It is essential that business adopt and achieve four goals in order to eradicate slavery from commercial supply chains. Issues concerning the best policies, programs, and processes come later. The four goals are: (1) The eradication of slavery through the entire depth of the supply chains, (2) The eradication of slavery across the entire breadth of the supply chains, (3) Certainty that slavery has been eradicated across the entire depth and breadth of the supply chains, and (4) Certainty that slavery does not reappear at anytime and in anyplace in the supply chain. While these goals may seem basic, perhaps even overly simple, businesses have not fully embraced the adoption of these fundamental goals.
Slavery is hidden, insidious, and tenacious. In order to eradicate slavery from supply chains, we must be fully committed to shining a light in every corner, double-checking every circumstance, and taking every step, and then some, to ensure that slavery is not attached in any way to any part of any supply chain. A serious effort by any business to eradicate slavery from its supply chains must start with the commitment to achieve each of the four goals. With a formal, public commitment by business to the four goals, eradication is possible. Without this commitment, the eradication process will be moving from one short-term strategy to the next, with no clearly defined prospect for the complete eradication of slavery from the entirety of a supply chain either articulated or in sight.
Business retreated to a now-crumbling citadel when governments, civil society, and their own shareholders first began to demand that slavery be eradicated through every tier of their supply chains. Protests were raised that to achieve this would be impossible, too expensive, contrary to contract and custom, and otherwise not achievable. Time has confirmed that these arguments cannot sustained. In fact, eradication through every level of supply chains can be achieved and some businesses are working to achieve eradication through their first tiers, second tiers, and beyond. If slavery is to be eliminated from international trade, this first goal must be achieved. It is untenable to suggest that a business eradicate slavery in the first tier of its supply chain, "engage" with its second tier suppliers, and hope for the best in the lower tiers. The eradication of slavery requires dedication, discipline, and certainty. Business must have the eradication of slavery through every tier of its supply chain as its first goal.
The second goal is related to the first - not only must business have the goal of eradicating slavery through every tier of their supply chains, business also must have the goal of eradicating slavery across all their supply chains. Some businesses have stated that they are relying on a risk analysis, or a formula, or a study, and that they are focused on eradicating slavery from a certain portion of their supply chains. They offer the further explanation that to eradicate slavery across the entirety of their supply chains would be to achieve the perfect, and that they should not delay the good, meaning their more limited efforts, to await the perfect. These positions are ill-conceived and unpersuasive.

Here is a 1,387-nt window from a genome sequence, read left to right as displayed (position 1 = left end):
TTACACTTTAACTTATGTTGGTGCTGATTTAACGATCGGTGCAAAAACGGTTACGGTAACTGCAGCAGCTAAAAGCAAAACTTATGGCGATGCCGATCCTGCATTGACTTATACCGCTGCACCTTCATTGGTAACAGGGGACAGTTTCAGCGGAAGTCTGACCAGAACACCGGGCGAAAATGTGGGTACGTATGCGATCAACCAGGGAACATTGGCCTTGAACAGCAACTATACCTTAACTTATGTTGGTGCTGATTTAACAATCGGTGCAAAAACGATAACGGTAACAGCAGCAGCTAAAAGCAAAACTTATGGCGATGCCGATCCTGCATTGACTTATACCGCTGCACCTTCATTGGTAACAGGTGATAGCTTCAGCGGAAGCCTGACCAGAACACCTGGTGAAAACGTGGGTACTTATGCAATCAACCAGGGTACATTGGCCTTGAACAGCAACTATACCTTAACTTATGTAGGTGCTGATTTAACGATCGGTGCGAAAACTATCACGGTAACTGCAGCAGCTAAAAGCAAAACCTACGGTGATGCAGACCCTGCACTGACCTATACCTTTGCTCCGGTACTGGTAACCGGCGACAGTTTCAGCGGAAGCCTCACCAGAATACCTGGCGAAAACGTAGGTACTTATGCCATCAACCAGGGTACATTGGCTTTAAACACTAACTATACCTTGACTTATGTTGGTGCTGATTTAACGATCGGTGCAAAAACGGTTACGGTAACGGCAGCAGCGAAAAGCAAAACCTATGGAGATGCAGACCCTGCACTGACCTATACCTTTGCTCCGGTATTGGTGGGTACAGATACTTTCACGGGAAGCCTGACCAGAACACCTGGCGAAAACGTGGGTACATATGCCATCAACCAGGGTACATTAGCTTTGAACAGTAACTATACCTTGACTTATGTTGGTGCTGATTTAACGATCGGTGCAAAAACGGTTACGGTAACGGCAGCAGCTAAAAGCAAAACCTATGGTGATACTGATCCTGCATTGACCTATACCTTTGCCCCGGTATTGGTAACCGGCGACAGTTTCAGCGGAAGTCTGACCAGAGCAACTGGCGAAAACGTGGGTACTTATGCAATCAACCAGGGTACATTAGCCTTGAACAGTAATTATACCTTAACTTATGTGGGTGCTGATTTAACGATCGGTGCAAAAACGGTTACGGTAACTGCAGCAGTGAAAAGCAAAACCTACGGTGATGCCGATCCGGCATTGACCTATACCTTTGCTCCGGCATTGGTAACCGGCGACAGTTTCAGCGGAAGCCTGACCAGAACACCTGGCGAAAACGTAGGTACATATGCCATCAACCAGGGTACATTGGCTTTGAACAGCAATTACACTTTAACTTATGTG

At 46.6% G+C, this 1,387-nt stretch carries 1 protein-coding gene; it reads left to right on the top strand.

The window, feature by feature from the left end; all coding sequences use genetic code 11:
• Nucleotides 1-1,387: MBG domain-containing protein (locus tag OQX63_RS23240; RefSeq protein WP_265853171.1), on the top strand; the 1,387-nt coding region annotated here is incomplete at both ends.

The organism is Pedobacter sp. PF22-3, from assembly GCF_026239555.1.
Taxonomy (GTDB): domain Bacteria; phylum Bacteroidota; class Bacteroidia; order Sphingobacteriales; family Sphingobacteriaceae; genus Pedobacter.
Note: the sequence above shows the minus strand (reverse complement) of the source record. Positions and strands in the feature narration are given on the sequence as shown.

The eradication of slavery from the entirety of a supply chain is not perfection, it is the base level of business conduct. To be able to state that with certainty that neither a business nor its chain of suppliers engage in crimes against humanity is to satisfy a minimal standard. While there may be some merit to starting eradication activities in a perceived high-risk part of a supply chain, there must be a date by which eradication will achieved across the entirety of the supply chain. A dutiful statement by a business, without substantive plans and timetables, that someday eradication activities will expand to the entirety of the supply chain will never do. The making and accomplishing of this second goal is essential to the complete eradication of slavery from supply chains.
The third goal follows from, and builds upon, goals one and two: it is the confirmation that goals one and two have been satisfied, that is, that slavery has been eradicated at every level and across the entirety of the supply chains. Slavery hides from view. It is essential that businesses, and their stakeholders, know with certainty that success has been achieved. Goal three is the commitment to employ those means that are necessary to achieve confirmation with certainty. Once goals one, two, and three have been achieved, only goal number four remains before we can say with certainty that slavery has been eliminated from a supply chain.
Slavery is like contaminated water flowing across a slate roof, it is always looking for the slightest crack, the smallest opening, through which it can enter and then the poison will spread. As great and difficult as it will be to eradicate slavery from every tier in a supply chain, and across an entire supply chain, and then to confirm that the slavery is gone, one more goal remains: To ensure that slavery never comes back. By adopting this goal, and the constant vigilance that is demanded, a business can assure its stakeholders with certainty that it is committed to eradicating slavery from its supply chains and ensuring that it never returns.